Colin and Neuza Blunder Out of Blogger Con and Some Son of a Gun Steals their Cab
Frankly, I've exhausted my BloggerCon blogging by leaving some comments here and there on the top results from the conference's Technorati Cosmos. Our arrival was sandwiched by two ten-hour days working in the much-maligned "old media" and some really annoying transportation fubars, including the theft of our radio-dispatched cab by some other conference-goer who said "Yep, that's me" when the driver asked if they were us. Talk about your core value of trust.
I did have fleeting conversations with Scott Rosenberg and Ed Cone--fixed smile and edging away, edging away, though I thought I was perfectly polite, and observed the Gricean maxims--be relevant, be brief, and so on. A preponderance of chiefs and not much interest in lobbying from the rank-and-file Indians. Still, I met this normal guy who lives in Harlem and runs videoblogging.info who actually came up to us and said, "Oh, you're that translate the blogs guy, cool." That was kind of nice and ego-gratifying and embarassing. Dude, my link to you is worthless in the economy of non-semantic link-ranking, but I'm like totally into what you're doing. I'll be in touch. And check out my maiden vlog.
Kind of embarassing that my blog was down during the conference, with tech support at Lazy Lizard acting as sluggish as their namesake. (I think I am going to port everything over to Lunar Pages, which hosts my wiki and a bunch of other weird stuff I like to futz with.)
As I told Scott, the one thing you never hear at sessions on journalism are front-line, rank-and-file journalists saying what you hear in newsrooms and freelance-haunted bars all the time: "I wrote a great story, and that slimeball of an editor fucked it up." Case in point: that Wall Street Journal reporter and her private dispatch from Iraq. Editors and reporters often have a conflict of interest. The best editors used to be, and spiritually still are, reporters--Bernstein is an example--but that seems to be less common in the business these days: the editor's desk moves ever closer to the marketing department.
(I try so hard not to get that rep with my writers, but they probably feel the same way about me sometimes. I need to produce that style and editorial handbook I promised. There's a fine line between shaping stories, finding the compelling angle, and distorting them.)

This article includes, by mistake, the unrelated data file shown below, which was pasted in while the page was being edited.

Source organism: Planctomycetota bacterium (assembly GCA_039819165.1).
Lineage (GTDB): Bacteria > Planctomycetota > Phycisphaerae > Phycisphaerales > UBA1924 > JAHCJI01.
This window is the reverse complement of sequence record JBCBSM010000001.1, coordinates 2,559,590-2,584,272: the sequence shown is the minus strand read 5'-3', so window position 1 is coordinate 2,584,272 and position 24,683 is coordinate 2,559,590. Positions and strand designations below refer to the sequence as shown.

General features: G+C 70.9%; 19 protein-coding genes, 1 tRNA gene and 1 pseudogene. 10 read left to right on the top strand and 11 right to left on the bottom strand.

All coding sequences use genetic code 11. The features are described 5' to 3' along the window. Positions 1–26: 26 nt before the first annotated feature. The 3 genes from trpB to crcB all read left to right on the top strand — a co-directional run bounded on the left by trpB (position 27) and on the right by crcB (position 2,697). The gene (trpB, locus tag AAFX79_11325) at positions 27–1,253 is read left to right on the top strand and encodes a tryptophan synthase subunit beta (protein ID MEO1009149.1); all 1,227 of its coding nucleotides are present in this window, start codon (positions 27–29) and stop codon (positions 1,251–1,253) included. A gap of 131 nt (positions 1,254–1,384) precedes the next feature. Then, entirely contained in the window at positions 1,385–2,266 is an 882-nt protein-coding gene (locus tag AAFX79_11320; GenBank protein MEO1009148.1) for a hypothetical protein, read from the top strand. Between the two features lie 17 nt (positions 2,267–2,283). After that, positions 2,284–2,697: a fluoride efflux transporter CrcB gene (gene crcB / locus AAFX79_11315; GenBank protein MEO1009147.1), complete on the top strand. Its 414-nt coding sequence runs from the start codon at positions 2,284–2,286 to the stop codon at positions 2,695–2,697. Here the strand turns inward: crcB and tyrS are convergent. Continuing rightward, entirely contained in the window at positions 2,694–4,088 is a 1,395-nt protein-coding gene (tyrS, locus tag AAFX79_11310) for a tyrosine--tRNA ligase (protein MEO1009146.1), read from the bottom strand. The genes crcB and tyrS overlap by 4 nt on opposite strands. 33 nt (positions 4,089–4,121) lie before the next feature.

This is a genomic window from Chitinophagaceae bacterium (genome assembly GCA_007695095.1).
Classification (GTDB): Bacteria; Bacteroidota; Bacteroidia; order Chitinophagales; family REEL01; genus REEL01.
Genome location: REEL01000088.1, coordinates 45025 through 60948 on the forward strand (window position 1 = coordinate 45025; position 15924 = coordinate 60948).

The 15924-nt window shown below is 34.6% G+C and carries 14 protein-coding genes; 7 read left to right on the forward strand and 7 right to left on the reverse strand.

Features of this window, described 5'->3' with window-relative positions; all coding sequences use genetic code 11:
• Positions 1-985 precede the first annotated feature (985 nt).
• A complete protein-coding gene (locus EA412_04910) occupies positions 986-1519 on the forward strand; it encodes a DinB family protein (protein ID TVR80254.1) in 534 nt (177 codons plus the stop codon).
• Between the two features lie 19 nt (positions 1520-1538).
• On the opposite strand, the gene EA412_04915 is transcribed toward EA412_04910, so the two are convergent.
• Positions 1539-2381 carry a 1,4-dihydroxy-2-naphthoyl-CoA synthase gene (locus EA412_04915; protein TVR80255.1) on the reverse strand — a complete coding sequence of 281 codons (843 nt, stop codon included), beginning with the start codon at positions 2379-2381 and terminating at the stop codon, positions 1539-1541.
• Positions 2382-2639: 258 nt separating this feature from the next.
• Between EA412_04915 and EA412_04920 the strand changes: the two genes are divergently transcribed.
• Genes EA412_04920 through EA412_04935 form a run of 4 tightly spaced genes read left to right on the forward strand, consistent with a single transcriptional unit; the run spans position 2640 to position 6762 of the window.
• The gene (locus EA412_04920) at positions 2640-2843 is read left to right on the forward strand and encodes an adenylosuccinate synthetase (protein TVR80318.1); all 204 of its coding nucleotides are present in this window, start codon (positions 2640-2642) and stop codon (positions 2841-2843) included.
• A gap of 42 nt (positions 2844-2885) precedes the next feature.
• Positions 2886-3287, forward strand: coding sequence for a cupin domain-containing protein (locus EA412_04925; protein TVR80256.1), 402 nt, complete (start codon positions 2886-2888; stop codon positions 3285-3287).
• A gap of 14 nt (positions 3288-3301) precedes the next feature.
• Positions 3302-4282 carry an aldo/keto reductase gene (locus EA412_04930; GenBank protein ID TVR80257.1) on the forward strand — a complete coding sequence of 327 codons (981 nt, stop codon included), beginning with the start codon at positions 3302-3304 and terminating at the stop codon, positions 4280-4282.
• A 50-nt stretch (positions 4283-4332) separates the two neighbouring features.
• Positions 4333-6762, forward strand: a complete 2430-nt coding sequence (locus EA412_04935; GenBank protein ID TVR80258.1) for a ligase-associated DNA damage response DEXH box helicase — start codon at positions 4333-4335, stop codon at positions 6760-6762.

No, these things always seem to chaired by managing editors (Rosenberg) or think-tankers (those people from the OJR) and producers-turned-research-fellows (MacKinnon): Canny careerists, in a word. Not that there's anything wrong with that, but it's hard to see how this purported "users' conference" can live up to its stated values when the microphone is in the hands of management and not labor.
My deep thought about the whole thing: Blogging is doomed to be a flavor of the month because for all its communitarian rhetoric, it's essentially egocentric, and the technical demands, and the investment of time and energy, of supporting its "core values" are going to be too much for the kind of people who might want to make use of it. (I'd link here to my ramblings on what I call "karass discovery," but my site is still down.) As Brazilian users of Blogger.com.br found out, the only way to maintain your independence is to own your own domain, and even then, the Brazilian libel laws can destroy you from one day to the next. (Reminds me, had a nice short chat with an Aussie journo who brought that point up in the journo session, can't remember his name, it's in my low-tech reporter's notebook: I only had my Axim, which actually performed well on the wireless network there but made me realize I need a backup battery.) Really, participating in a LISTSERV or a forum or a social network is a lot more gratifying, and a lot less hassle.
I remember reading a really good article about this on a French Web site, which turned up its nose at "blogging" and argued we should all be talking about the broader category of "do-it-yourself content management," with an emphasis on facilitating community.
Blogging is so Ayn Randian and "I am my own product and brand," really. One thing bloggers could learn from the pros: That stuff that seems so polished in the press? It's not actually the product of a single genius person, but a team of people going through a pretty elaborate process to try to get it right. It's just that the talking heads and the celebrity editors get out in front of it and put their brand on it--then turn around and blame the little people when they make asses of themselves.
Oh, well, I have now committed my desultory rant. It's good to be back at work, actually, trying to nail down the road map for the close and wrinkling my brow over how to get all the good stuff into the lead and cast things in the active voice and all those lovely old rules of thumb and superstitions I've accumulated over the years, like frequently sharpened files and rasps. Neuza is sitting here on the sofa with me going gaga over the Beatles Anthology I got her for a coming-home present. The episode about the Beatles and Imelda Marcos is actually pretty amazing.
Over and out. Cameraphone shots will go to Flickr shortly. Let it not be said I, the participant-observer, did not try out every possible gadget!